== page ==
The word ‘communion’ means to be united with. Catholics believe that in holy communion they are united in a special way with Jesus Christ, that they are sharing in the body and blood of Christ the Saviour. Holy Communion, and the whole service (Mass) is also known as Eucharist, from a Greek word meaning thanksgiving. The Sacrament of the Eucharist (First Holy Communion) is a Roman Catholic ceremony.
It is the colloquial name for a person’s first celebration of the sacrament of the Eucharist. The celebration of First Eucharist is a sacred and important moment on a long journey of faith development. Together with Baptism and Confirmation, it opens the door to full membership of the Christian community. At the ceremony, each child receives Communion, normally in the form of a small round piece of bread placed by the Priest in the palms of their hands.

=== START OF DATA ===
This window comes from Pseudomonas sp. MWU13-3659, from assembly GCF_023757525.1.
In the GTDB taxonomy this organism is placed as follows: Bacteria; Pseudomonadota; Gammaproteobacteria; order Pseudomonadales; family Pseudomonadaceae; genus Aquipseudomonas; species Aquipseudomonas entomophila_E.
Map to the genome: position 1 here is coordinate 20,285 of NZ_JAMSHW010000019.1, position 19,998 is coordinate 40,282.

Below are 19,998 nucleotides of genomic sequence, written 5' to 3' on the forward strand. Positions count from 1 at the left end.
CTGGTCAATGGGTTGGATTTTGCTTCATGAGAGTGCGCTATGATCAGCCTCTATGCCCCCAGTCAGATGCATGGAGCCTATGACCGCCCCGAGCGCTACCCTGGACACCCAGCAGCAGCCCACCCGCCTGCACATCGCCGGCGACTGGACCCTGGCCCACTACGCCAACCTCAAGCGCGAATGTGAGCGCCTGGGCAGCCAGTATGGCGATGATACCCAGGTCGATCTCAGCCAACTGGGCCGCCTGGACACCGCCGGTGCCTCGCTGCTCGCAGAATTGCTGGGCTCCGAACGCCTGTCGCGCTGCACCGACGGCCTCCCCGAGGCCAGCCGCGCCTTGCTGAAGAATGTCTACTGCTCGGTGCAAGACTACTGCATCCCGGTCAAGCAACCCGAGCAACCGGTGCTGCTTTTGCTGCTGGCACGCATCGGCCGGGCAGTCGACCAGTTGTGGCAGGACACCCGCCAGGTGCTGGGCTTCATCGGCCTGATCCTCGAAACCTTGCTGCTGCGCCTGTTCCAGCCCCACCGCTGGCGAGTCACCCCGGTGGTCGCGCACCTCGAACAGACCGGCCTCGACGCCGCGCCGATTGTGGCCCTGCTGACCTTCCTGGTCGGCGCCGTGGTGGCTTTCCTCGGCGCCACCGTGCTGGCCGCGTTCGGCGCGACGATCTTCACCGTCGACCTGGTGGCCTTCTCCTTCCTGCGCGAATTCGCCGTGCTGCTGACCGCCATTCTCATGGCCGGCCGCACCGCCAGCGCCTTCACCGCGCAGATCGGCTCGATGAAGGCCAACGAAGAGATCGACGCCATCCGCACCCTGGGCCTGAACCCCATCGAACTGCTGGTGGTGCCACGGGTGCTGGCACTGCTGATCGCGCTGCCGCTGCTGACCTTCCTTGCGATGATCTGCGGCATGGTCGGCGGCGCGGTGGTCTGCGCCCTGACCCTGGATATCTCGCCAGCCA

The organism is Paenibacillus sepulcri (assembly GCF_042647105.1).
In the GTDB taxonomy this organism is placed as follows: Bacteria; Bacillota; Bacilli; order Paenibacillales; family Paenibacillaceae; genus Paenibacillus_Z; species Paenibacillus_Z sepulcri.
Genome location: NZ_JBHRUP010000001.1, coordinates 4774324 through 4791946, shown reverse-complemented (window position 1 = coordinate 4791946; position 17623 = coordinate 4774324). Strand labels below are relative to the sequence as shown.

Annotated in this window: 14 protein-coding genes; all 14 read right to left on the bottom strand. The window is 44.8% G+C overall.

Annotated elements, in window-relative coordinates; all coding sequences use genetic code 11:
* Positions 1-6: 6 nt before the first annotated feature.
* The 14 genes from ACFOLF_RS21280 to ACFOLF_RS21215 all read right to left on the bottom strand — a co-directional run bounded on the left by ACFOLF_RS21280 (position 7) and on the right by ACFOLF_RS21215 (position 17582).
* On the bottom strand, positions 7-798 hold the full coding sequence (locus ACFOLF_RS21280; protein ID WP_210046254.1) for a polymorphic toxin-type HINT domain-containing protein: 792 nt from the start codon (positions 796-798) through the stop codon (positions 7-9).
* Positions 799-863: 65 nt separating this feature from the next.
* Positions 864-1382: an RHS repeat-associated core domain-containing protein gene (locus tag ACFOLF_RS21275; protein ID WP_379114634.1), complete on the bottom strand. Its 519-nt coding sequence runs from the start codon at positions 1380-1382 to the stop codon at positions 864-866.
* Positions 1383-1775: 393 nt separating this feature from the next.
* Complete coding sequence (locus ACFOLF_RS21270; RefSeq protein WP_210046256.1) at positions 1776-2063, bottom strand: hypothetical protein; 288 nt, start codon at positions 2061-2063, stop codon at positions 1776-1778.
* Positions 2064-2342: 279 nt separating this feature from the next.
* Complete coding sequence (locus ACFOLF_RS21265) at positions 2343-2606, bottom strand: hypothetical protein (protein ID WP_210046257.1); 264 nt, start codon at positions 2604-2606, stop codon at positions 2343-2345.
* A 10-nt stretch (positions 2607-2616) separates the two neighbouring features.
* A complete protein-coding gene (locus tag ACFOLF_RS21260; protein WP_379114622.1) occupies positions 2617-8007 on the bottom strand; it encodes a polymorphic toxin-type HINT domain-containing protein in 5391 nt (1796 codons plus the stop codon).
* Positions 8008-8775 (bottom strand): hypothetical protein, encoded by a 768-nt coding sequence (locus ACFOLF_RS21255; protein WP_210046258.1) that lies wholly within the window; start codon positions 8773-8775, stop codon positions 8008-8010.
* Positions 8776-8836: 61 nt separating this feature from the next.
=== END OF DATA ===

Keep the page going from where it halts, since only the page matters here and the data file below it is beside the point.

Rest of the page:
Most Catholic children receive their First Communion when they’re seven or eight years of age because this is considered the age of reason. This means that most children are usually in second class in school when they make their First Communion.
In order for to receive communion the recipient should be without sin and in a state of grace. Traditionally, therefore young Catholic children will make their first confession, i.e. the Sacrament of Reconciliation some weeks before receiving their First Holy Communion. The Sacrament of Baptism must also have been received before receiving the First Communion.